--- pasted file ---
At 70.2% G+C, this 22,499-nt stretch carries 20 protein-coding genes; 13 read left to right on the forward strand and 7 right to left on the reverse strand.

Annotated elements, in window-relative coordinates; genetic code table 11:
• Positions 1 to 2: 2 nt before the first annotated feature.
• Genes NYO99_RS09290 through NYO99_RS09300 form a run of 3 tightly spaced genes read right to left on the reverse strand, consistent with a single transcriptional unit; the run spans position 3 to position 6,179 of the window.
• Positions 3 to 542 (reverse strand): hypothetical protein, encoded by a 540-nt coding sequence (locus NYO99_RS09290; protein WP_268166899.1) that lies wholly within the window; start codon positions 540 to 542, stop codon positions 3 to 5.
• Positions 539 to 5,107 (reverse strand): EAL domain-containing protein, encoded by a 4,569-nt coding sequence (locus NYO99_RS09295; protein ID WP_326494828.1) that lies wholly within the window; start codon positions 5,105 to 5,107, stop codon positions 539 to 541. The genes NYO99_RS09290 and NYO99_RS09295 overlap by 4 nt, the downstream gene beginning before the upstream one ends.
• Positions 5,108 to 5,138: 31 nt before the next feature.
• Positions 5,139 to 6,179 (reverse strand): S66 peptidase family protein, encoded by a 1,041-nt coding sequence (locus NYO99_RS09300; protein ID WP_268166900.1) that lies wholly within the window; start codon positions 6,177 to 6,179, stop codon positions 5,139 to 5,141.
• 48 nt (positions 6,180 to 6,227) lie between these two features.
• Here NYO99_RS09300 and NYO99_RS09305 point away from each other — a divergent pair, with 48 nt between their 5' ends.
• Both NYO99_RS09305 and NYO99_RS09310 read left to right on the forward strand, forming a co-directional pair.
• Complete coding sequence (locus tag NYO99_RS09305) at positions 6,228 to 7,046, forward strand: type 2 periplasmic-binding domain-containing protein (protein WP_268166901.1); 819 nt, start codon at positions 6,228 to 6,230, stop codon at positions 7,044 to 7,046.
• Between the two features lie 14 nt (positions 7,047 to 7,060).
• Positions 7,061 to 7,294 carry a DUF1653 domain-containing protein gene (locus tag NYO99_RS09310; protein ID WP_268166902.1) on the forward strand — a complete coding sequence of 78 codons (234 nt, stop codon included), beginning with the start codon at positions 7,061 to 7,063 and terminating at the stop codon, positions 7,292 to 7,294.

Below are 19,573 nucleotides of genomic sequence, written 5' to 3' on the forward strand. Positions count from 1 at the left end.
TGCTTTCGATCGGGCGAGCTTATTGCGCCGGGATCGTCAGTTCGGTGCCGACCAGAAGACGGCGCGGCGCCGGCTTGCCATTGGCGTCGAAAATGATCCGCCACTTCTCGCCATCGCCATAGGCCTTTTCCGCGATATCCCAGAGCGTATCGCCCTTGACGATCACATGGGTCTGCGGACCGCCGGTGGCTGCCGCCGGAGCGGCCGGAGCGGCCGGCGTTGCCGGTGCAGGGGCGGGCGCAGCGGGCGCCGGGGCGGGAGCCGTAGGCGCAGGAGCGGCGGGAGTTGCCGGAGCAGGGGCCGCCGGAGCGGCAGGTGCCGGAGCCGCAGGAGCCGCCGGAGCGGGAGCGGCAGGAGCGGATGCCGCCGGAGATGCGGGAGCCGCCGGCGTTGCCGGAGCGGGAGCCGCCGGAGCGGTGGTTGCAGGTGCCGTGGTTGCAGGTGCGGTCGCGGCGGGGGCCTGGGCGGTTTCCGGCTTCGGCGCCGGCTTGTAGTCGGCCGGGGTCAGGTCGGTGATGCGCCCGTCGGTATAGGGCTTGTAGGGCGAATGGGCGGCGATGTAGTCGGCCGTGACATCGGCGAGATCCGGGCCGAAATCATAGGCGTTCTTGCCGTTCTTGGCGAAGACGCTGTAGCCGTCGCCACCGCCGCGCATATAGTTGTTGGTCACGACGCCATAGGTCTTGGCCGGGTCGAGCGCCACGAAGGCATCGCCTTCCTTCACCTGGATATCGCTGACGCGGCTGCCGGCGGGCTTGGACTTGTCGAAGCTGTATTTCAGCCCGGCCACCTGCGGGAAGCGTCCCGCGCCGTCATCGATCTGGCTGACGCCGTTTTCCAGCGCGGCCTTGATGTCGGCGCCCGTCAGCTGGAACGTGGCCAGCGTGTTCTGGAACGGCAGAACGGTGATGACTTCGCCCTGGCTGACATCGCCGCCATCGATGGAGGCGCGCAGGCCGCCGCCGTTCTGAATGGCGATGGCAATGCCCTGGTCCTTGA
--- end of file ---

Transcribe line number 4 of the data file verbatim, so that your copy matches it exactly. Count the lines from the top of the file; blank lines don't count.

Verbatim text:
• Genes NYO99_RS09290 through NYO99_RS09300 form a run of 3 tightly spaced genes read right to left on the reverse strand, consistent with a single transcriptional unit; the run spans position 3 to position 6,179 of the window.